Will the Trump who walks on stage Thursday night be the one who in 1999 told CNN’s Larry King that “I’m quite liberal and getting much more liberal on health care”? The one who wrote in his 2000 book, “The America We Deserve,” that the U.S. should consider a single-payer health system like Canada’s government-run plan? That system “helps Canadians live longer and healthier than Americans,” this Trump wrote. “We need, as a nation, to re-examine the single-payer plan, as many individual states are doing.” Or will debate viewers instead get the Donald Trump who earlier this year called ObamaCare a “filthy lie” and “total catastrophe”?

The Trump who shows up Thursday night could be the one who in 1999 told NBC’s “Meet the Press” during a conversation on abortion that “I’m very pro-choice.” Or it could be the Trump who told Bloomberg Politics in January that “I’m pro-life and I have been pro-life,” and who now says he’s willing to shut down the federal government to defund Planned Parenthood.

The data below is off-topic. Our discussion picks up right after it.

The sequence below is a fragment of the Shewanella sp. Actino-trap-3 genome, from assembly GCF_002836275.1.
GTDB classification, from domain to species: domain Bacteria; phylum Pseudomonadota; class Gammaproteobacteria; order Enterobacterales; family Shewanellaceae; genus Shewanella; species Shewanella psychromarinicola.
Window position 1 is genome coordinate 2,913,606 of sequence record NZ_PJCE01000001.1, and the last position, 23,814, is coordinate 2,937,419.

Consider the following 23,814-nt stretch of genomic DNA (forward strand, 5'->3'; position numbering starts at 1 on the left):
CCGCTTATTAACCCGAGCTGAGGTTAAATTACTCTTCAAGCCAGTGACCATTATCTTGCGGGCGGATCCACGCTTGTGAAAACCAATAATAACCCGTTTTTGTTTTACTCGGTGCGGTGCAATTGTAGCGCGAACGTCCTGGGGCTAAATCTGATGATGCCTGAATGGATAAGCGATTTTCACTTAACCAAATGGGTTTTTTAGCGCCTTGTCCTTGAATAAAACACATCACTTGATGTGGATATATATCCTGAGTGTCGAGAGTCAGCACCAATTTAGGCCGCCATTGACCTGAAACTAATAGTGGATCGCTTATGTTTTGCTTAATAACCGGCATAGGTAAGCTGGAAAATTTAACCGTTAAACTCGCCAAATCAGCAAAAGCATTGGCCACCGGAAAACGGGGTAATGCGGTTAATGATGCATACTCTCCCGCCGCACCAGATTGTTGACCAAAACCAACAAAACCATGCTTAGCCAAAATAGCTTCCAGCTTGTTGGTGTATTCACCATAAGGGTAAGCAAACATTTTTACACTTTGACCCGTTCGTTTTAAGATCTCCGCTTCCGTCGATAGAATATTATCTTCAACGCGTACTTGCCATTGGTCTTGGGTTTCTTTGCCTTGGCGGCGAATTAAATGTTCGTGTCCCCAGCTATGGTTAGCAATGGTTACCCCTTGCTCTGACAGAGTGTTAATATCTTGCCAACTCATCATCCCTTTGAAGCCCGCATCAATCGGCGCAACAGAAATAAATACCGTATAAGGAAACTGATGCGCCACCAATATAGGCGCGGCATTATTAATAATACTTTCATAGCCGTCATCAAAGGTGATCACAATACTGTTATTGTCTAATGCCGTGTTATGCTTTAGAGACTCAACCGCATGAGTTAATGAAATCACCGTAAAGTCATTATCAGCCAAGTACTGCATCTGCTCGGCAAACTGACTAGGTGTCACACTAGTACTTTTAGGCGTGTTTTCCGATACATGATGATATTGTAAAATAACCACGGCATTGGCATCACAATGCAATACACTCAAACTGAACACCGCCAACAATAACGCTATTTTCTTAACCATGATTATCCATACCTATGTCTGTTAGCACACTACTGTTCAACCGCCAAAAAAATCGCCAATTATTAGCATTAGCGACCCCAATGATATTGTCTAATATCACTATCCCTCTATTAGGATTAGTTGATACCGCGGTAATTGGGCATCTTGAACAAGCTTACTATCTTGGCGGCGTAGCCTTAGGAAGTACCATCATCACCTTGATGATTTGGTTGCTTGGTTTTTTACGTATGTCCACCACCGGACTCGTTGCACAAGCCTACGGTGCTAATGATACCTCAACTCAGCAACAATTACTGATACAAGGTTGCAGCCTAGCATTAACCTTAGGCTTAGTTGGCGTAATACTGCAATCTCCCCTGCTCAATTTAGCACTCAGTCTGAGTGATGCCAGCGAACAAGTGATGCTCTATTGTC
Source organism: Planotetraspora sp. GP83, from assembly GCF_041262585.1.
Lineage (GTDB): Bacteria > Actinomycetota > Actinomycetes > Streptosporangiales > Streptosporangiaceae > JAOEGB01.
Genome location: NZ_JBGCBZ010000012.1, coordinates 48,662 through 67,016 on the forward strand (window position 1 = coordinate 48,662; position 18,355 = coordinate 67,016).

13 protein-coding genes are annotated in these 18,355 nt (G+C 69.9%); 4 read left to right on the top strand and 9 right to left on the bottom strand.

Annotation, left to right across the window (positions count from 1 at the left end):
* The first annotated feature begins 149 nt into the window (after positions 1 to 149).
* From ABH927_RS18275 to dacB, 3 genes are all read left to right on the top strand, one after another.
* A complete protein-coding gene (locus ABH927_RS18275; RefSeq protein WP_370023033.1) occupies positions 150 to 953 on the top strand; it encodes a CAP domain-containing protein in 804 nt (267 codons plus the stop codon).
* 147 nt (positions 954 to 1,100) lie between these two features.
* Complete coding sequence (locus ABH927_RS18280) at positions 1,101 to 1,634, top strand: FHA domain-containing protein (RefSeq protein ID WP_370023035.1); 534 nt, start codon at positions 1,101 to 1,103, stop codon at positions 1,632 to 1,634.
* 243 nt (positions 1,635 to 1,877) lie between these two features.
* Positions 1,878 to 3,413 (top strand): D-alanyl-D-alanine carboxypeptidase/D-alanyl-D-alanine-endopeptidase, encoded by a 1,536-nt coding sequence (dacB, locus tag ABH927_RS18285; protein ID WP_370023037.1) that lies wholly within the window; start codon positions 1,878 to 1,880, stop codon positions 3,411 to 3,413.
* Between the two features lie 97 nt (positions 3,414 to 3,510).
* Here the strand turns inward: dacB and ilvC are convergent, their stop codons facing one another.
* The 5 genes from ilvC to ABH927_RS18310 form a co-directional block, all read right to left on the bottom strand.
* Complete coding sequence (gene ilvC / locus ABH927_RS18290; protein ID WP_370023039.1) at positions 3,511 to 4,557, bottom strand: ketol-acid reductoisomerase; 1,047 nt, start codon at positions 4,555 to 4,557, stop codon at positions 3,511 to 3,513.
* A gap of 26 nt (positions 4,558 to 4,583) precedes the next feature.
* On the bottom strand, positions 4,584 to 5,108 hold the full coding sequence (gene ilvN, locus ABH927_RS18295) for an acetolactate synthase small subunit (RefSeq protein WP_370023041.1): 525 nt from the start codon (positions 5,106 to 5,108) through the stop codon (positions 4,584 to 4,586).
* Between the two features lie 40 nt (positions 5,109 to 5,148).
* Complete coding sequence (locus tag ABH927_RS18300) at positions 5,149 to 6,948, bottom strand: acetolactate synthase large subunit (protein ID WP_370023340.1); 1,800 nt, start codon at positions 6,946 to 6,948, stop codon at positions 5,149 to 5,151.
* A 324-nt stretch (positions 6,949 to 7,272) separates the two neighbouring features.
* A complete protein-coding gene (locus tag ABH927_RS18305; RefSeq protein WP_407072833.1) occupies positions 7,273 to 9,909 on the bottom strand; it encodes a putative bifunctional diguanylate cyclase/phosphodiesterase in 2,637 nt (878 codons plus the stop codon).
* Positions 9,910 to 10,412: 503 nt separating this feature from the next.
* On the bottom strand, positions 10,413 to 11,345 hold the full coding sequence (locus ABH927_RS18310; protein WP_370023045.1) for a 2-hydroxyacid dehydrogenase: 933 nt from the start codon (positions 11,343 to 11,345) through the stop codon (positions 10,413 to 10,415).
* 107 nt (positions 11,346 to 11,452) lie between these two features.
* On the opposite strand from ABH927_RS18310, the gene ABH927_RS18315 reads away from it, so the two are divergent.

The Trump who in 2000 wrote, “I support the ban on assault weapons and I also support a slightly longer waiting period to purchase a gun” might be there. Or it might be the Trump who told AmmoLand last month that “the Second Amendment is a bedrock natural right of the individual to defend self, family, and property.”

On Thursday night Trump the taxman could show up. “I would impose a one-time, 14.25 percent tax on individuals and trusts with a net worth over $10 million,” he wrote in that 2000 book. But so might the antitax Trump. “I fight like hell to pay as little as possible for two reasons. Number one, I’m a businessman,” he said on Sunday. “The other reason is that I hate the way our government spends our taxes. I hate the way they waste our money. Trillions and trillions of dollars of waste and abuse.”

One Trump opposed the flat tax offered by Steve Forbes in 2000, writing in his book that “only the wealthy would reap a windfall.” The other Trump said on Fox News earlier this year that he favors “a fair tax, a flat tax or certainly a simplified code.”